The last thing you want is to bring the skates home only to find that you’ve wasted your money on a pair that doesn’t quite feel right or fall apart after your first few sessions. Skate accessories such as the skate tool can help prevent this problem, but roller skates for beginners can still sometimes lack durability.
With that in mind, it’s important to know what to look for in a good pair of skates.
Luckily for you, we’ve compiled all the info you need to know right here including pricing so you can make an informed decision when the time comes.
Soft vs Hard Boots
One of the most important factors to consider when investing in a pair of new skates is durability.
You don’t want a pair that is easily scuffed or scratched, and you certainly don’t want a pair that starts to look old and worn after just a few skate sessions.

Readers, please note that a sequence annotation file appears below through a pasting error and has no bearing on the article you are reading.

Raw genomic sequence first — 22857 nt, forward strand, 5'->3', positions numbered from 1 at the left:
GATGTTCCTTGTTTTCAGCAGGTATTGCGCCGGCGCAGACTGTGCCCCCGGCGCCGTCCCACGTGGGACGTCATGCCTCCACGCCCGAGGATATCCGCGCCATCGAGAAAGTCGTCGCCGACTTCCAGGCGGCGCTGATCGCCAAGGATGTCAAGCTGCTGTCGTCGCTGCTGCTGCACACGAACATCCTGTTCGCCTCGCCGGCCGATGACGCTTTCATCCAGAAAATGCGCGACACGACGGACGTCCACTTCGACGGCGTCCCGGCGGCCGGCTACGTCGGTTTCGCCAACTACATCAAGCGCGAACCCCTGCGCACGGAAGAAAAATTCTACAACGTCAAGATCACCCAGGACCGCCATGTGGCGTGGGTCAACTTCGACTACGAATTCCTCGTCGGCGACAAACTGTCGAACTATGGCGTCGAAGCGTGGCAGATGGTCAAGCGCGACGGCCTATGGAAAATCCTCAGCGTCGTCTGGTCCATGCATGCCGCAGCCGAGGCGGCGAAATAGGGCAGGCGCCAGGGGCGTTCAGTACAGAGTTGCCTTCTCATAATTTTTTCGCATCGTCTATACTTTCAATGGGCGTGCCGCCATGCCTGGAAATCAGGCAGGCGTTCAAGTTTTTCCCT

The main determining factor for durability is of course the construction.
There are soft boots and hard boots, and both have their benefits. While soft boots are better for moving around, dancing, and keeping your feet cool, hard boots provide greater support and will last longer.
To make sure you get the right size skates - which is of course hugely important - you’ll need to measure your feet and legs accurately.
In many cases, it’s as simple as choosing your shoe size, but this won’t always work.
Some skaters prefer to go one size up from their standard shoe size, and we would recommend this too since it gives your foot a little more space which is more comfortable for long skates.
Of course, it should go without saying that it’s a good idea to try out some skates in person before you part with your hard-earned cash if anything just to get a feel for what size might suit you best.